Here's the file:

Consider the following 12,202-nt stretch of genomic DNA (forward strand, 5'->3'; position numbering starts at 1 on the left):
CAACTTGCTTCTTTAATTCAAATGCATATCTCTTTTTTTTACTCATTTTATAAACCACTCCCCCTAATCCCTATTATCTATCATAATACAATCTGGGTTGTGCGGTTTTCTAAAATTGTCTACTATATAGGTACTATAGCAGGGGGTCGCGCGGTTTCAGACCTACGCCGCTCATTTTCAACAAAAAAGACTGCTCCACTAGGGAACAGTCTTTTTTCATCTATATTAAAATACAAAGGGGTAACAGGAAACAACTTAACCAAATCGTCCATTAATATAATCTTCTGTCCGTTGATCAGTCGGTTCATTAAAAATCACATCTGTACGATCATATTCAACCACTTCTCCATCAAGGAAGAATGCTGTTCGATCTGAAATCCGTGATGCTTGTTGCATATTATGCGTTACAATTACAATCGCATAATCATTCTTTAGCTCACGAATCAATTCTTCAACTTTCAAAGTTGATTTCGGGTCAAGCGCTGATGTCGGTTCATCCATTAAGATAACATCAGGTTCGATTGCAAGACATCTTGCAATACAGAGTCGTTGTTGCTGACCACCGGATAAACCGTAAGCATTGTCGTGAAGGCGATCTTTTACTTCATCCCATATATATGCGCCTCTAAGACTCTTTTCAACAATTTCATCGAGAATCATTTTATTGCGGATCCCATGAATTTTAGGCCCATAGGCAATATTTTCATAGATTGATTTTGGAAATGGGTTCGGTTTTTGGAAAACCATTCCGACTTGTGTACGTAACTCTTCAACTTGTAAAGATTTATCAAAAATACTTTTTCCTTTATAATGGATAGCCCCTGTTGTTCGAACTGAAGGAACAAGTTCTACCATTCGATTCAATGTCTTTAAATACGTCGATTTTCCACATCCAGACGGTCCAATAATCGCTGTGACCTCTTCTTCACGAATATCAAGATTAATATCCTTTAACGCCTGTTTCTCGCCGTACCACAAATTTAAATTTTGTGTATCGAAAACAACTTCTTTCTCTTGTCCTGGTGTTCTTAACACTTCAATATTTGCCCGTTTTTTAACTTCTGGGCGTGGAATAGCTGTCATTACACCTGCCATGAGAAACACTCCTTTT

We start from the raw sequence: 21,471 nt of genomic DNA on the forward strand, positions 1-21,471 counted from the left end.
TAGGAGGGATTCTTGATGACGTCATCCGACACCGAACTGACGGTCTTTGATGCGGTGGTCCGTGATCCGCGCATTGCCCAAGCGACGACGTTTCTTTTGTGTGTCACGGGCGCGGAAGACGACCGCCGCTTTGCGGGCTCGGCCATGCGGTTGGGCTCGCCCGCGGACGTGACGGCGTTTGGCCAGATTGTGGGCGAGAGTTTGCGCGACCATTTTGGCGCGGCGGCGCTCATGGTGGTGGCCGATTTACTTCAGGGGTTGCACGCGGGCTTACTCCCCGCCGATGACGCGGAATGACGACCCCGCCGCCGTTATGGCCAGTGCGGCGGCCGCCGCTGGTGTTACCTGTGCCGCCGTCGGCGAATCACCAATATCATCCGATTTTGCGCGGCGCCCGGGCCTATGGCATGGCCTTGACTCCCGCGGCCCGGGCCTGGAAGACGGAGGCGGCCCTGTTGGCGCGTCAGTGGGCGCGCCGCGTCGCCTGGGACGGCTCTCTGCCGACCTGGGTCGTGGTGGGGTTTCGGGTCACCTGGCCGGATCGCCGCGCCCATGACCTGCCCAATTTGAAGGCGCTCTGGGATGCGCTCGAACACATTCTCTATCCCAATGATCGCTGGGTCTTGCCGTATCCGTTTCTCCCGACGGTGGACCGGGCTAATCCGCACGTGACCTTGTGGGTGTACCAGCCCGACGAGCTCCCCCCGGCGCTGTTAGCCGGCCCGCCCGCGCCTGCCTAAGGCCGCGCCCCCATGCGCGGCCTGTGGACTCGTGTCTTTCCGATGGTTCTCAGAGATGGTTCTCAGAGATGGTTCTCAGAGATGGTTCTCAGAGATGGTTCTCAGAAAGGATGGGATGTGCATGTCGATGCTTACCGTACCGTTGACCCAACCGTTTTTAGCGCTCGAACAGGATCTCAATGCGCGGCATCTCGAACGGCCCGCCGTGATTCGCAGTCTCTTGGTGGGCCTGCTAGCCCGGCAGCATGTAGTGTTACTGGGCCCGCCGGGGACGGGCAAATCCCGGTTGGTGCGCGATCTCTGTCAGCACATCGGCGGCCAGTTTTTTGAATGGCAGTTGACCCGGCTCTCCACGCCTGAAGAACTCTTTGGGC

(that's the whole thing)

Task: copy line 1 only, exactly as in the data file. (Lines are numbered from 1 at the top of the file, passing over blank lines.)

Consider the following 12,202-nt stretch of genomic DNA (forward strand, 5'->3'; position numbering starts at 1 on the left):